Remains of the Day: Issue 05
COVID-19, Heisenberg Certainty Principle of Social Media, and other Invisible Enemies
As a reminder, I’m Eugene Wei, a former product person at companies like Amazon, Hulu, Flipboard, and Oculus, and I’ve kept a personal blog Remains of the Day since 2001, offering “Bespoke observations, 80% fat-free”, though the perceived fat ratio will vary depending on your tastes in technology, media, and all the other random topics I write about. Also, according to some nutrition hacker friends, fat isn’t as bad for you as once thought, though this does not constitute medical advice.
To be frank, I thought of changing my tagline to 80% virus-free, but since we don’t have reliable COVID-19 testing in the US yet that would likely be false advertising. Suffice it to say, rest assured I scrubbed this issue with soap while singing Happy Birthday twice before sending it to you.
I had planned to start this issue on another topic, but it’s impossible to avoid the coronavirus in the room, COVID-19. In part because every one of my inputs, from email to social media to podcasts to the people I hang out with, all want to talk about this latest coronavirus.
We often discuss how, in this age of information abundance, we no longer have mass media on the scale of Gone With the Wind, stories that connect the world. Instead, we are all absorbed in niche content targeted towards our personal tastes. It turns out that the origin of the word viral, from which we’ve derived all our growth hacking and memetic metaphors, was just the pandemic that would remind us of our interconnected status. It seems particularly apt and grim that in an age when everything is a meme, it was a virus that may already be a pandemic that reminded us that while our memes adopted the idea of virality, viruses were born in them, molded by them.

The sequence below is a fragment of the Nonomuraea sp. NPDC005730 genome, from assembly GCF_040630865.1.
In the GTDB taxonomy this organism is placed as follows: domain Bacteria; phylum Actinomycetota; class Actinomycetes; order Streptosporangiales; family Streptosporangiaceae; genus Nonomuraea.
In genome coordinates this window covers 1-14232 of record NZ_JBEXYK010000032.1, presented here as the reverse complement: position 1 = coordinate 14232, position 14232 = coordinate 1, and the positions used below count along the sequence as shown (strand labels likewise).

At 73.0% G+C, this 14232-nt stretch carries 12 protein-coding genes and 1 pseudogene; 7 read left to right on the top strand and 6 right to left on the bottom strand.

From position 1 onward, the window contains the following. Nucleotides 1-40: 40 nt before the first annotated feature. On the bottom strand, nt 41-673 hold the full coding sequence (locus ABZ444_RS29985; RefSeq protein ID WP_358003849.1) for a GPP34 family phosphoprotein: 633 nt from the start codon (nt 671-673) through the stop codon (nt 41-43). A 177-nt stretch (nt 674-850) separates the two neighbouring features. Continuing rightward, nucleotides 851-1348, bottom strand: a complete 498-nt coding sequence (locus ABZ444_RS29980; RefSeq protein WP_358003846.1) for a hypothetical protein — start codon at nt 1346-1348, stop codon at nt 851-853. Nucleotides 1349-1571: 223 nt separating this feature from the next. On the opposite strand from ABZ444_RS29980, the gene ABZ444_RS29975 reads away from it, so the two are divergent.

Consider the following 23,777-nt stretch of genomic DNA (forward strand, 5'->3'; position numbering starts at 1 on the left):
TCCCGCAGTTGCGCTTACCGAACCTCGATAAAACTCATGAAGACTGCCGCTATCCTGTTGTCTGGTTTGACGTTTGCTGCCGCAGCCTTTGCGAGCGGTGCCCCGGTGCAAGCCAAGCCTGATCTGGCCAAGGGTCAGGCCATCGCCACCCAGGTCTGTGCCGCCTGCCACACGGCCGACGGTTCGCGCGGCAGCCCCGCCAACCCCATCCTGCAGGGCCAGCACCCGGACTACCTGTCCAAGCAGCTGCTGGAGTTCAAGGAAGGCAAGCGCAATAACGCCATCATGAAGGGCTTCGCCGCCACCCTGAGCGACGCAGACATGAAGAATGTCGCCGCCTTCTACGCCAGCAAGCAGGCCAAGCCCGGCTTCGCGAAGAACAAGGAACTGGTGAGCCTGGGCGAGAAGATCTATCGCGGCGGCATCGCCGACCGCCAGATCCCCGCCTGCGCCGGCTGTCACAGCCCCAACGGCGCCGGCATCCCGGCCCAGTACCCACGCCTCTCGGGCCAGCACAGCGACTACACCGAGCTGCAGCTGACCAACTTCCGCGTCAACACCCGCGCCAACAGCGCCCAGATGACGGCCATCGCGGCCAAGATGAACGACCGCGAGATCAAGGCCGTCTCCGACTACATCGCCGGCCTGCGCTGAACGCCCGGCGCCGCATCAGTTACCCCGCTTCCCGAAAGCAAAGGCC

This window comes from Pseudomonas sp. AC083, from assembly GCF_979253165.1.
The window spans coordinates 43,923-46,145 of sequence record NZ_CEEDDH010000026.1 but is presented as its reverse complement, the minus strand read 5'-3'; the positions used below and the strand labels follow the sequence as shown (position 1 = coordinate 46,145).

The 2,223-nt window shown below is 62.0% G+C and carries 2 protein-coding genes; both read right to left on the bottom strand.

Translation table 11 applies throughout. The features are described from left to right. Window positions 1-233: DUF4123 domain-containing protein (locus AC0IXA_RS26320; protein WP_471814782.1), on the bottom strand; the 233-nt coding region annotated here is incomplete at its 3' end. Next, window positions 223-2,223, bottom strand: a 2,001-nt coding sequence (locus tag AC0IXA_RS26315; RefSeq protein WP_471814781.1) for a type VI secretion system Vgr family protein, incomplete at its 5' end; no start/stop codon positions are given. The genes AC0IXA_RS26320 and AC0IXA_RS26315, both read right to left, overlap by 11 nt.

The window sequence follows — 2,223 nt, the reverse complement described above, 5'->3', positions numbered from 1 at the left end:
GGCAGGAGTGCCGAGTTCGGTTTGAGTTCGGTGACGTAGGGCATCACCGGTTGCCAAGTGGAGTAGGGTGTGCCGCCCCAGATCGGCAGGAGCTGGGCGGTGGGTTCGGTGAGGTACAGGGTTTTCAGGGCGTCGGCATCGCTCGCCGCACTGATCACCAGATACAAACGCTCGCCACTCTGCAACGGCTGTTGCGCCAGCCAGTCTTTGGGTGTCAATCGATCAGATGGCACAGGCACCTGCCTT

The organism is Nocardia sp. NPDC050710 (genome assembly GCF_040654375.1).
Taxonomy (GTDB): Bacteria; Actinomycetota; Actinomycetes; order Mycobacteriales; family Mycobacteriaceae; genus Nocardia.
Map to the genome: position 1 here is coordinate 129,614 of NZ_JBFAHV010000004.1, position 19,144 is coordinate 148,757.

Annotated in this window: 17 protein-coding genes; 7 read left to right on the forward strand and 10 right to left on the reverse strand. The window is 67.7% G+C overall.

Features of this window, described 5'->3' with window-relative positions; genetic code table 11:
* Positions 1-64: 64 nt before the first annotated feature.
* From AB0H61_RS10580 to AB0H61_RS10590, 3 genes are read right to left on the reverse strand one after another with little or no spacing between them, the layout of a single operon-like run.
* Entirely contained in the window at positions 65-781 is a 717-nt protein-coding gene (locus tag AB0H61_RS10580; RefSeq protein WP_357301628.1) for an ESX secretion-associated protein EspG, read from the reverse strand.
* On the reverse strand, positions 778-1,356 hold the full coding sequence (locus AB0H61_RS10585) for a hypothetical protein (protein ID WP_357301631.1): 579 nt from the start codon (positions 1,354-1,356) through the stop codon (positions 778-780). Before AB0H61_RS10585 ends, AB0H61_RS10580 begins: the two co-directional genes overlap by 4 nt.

In between calls and emails to my parents to urge them to stock up and stay indoors, I, like many, watched the story hockey stick online. And like many, the varied reaction among different groups of people in my life was noticeable. While there are exceptions, of course, techies and some finance folks were among the first cohorts in my personal network to hit the panic button.
Tyler Cowen explained this as the difference between base raters and growthers.
The growther approach seems most common among people trained in mathematics, finance, and those who work in technology. Finance is centered on the idea of exponentially compounding returns, where small initial gains turn into something quite large. So financial professionals understand the growther perspective.
In tech, the major companies have grown from nothing to very large fairly quickly, often by taking advantage of a (positive) network or contagion effect for their products. Tech people are also familiar with Moore’s Law, which says that computing power increases exponentially as its cost decreases dramatically. It is no surprise that Bill Gates recently suggested that Covid-19 may be the once-in-a-century pathogen the world has been worried about.
Overall, the growthers tend to be analytical people who work a lot with numbers and are used to modeling the problems they face. The mindset in Washington, by contrast — and indeed much of America — is much closer to the base-raters.
That may be the case, though I know many people who are good at math in a variety of industries who found the uproar to be an overreaction. Instead, my pet theory is that some groups of people are used to medium-term scenario-building because it’s their job.